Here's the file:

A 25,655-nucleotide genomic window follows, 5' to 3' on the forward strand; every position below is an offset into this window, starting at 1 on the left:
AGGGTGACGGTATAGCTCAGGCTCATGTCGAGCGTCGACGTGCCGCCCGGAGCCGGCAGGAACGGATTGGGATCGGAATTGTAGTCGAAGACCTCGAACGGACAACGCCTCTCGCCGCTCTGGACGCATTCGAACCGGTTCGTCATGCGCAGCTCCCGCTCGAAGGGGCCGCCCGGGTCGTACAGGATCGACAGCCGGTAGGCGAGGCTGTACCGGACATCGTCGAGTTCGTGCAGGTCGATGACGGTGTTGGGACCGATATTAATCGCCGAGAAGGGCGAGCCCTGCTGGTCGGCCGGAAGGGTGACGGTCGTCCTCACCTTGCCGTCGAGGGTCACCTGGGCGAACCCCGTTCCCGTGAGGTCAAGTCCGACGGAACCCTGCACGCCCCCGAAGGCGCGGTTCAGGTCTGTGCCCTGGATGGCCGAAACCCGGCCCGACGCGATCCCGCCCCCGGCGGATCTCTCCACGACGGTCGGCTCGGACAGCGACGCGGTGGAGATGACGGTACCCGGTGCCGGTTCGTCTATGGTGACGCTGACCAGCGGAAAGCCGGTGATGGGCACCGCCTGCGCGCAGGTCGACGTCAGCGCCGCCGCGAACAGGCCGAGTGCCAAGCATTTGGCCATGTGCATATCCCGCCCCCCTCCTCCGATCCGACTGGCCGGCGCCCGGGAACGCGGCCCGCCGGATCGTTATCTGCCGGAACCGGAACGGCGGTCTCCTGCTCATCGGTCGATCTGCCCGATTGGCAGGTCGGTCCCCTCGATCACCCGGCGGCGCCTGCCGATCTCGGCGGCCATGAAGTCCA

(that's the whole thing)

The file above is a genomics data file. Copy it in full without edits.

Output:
A 25,655-nucleotide genomic window follows, 5' to 3' on the forward strand; every position below is an offset into this window, starting at 1 on the left:
AGGGTGACGGTATAGCTCAGGCTCATGTCGAGCGTCGACGTGCCGCCCGGAGCCGGCAGGAACGGATTGGGATCGGAATTGTAGTCGAAGACCTCGAACGGACAACGCCTCTCGCCGCTCTGGACGCATTCGAACCGGTTCGTCATGCGCAGCTCCCGCTCGAAGGGGCCGCCCGGGTCGTACAGGATCGACAGCCGGTAGGCGAGGCTGTACCGGACATCGTCGAGTTCGTGCAGGTCGATGACGGTGTTGGGACCGATATTAATCGCCGAGAAGGGCGAGCCCTGCTGGTCGGCCGGAAGGGTGACGGTCGTCCTCACCTTGCCGTCGAGGGTCACCTGGGCGAACCCCGTTCCCGTGAGGTCAAGTCCGACGGAACCCTGCACGCCCCCGAAGGCGCGGTTCAGGTCTGTGCCCTGGATGGCCGAAACCCGGCCCGACGCGATCCCGCCCCCGGCGGATCTCTCCACGACGGTCGGCTCGGACAGCGACGCGGTGGAGATGACGGTACCCGGTGCCGGTTCGTCTATGGTGACGCTGACCAGCGGAAAGCCGGTGATGGGCACCGCCTGCGCGCAGGTCGACGTCAGCGCCGCCGCGAACAGGCCGAGTGCCAAGCATTTGGCCATGTGCATATCCCGCCCCCCTCCTCCGATCCGACTGGCCGGCGCCCGGGAACGCGGCCCGCCGGATCGTTATCTGCCGGAACCGGAACGGCGGTCTCCTGCTCATCGGTCGATCTGCCCGATTGGCAGGTCGGTCCCCTCGATCACCCGGCGGCGCCTGCCGATCTCGGCGGCCATGAAGTCCA